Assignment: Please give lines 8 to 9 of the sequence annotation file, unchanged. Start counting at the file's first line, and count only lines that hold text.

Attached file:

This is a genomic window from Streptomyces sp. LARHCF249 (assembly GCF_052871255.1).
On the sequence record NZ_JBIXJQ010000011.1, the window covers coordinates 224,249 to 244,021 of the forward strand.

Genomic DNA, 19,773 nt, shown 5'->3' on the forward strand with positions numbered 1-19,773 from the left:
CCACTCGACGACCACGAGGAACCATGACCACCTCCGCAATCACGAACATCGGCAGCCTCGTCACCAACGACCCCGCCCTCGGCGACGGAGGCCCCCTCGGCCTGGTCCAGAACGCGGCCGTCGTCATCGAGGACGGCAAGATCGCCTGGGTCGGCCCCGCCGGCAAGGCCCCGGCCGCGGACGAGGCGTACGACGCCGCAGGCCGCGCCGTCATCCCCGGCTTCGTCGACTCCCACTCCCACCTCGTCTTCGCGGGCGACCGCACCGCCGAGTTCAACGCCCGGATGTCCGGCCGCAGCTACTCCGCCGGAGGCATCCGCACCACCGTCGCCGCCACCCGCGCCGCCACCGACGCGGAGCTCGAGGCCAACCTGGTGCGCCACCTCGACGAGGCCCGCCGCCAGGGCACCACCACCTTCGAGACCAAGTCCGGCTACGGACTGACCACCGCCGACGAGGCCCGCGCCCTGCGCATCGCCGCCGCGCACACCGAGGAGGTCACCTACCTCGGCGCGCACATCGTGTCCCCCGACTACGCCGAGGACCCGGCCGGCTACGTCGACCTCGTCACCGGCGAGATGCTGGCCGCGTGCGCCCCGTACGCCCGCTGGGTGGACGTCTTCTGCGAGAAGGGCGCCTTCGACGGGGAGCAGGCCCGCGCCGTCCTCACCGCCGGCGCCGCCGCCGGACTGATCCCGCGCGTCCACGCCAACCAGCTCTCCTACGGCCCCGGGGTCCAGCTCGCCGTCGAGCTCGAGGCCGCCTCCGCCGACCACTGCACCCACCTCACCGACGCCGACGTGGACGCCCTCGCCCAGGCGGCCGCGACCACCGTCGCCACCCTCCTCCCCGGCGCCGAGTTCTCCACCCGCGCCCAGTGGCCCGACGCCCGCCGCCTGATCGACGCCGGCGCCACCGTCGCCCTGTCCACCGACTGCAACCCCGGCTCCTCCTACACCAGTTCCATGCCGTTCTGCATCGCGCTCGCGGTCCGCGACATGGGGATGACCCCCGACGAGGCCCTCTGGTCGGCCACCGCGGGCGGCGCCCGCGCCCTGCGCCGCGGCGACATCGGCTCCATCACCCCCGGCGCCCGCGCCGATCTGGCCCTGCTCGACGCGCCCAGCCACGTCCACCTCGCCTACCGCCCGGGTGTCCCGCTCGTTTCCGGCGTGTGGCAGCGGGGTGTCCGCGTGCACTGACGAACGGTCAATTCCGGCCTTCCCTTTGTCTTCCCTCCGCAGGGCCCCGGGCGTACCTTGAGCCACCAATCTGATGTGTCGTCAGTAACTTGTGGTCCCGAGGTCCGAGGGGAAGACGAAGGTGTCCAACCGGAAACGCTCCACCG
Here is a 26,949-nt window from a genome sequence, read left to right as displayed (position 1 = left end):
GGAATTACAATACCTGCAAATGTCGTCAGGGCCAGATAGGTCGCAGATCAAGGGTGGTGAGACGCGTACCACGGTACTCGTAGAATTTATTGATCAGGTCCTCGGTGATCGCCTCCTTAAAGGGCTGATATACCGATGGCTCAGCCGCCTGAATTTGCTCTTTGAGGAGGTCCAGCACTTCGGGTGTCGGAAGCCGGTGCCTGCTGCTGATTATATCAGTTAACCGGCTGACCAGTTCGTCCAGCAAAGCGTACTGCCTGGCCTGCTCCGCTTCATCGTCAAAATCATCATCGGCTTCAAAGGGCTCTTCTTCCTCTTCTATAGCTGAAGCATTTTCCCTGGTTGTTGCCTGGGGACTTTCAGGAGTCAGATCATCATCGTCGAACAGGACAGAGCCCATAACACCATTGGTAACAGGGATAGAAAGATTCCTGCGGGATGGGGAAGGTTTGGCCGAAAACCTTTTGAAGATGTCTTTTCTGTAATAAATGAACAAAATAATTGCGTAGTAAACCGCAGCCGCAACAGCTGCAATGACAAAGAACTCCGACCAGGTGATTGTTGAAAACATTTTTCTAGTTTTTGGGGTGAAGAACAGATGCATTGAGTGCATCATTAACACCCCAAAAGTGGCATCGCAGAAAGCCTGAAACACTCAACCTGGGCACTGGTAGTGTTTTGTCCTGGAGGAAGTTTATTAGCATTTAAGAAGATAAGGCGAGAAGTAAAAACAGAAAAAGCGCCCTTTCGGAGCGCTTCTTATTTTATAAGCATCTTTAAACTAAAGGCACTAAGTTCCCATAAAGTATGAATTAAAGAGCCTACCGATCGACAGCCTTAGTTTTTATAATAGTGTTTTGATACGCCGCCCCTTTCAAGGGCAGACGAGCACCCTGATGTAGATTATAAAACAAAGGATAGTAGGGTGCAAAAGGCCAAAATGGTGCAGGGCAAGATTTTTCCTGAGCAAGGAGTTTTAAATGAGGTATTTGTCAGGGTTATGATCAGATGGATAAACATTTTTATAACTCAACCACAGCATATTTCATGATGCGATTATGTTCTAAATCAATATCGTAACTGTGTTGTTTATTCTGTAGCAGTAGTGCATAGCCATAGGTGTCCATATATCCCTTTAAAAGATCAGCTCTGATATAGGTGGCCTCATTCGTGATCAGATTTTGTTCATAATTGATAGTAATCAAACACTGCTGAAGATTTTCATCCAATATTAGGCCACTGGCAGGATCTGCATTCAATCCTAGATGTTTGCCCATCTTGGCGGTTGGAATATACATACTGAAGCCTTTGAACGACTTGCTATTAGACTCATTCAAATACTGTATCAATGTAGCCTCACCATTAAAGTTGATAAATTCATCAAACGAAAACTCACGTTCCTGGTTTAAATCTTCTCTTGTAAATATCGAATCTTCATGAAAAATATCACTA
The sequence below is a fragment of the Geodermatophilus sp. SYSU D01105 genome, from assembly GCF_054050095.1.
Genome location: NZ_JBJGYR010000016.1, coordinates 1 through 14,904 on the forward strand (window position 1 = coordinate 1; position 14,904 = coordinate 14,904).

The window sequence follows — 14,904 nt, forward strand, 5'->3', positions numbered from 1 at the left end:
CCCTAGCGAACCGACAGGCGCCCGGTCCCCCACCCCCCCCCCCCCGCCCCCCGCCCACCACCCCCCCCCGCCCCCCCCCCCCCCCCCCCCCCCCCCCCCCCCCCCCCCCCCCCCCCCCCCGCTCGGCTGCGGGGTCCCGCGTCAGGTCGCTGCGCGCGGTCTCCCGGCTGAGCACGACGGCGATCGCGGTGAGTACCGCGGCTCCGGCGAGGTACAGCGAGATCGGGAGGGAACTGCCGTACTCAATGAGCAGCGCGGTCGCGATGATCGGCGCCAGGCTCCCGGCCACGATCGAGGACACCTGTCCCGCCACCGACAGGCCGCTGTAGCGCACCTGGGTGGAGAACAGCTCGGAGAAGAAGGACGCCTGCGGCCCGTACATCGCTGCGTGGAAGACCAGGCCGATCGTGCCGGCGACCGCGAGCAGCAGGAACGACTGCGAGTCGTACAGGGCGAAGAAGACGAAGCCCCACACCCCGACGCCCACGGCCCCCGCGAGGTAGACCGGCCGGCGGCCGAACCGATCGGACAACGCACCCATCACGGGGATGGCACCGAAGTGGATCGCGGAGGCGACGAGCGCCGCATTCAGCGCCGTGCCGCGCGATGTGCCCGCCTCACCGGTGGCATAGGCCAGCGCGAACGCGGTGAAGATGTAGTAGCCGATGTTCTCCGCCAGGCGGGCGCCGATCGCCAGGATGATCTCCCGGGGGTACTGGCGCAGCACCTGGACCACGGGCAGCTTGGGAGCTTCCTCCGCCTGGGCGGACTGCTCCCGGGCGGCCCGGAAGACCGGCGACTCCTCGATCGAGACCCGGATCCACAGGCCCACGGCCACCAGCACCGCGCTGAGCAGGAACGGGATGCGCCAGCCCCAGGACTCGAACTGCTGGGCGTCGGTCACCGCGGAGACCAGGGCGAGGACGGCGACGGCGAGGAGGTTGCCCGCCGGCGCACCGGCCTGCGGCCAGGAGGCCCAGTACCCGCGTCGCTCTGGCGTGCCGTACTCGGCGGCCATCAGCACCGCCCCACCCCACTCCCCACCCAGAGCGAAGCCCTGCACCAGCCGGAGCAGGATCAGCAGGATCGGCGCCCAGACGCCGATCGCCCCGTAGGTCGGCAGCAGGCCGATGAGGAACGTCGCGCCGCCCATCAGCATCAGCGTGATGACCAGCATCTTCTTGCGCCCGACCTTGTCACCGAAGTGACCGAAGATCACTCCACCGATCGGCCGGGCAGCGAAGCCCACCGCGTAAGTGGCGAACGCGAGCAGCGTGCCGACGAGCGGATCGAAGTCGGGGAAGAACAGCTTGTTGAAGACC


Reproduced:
Genome location: NZ_JBJGYR010000016.1, coordinates 1 through 14,904 on the forward strand (window position 1 = coordinate 1; position 14,904 = coordinate 14,904).

The window sequence follows — 14,904 nt, forward strand, 5'->3', positions numbered from 1 at the left end: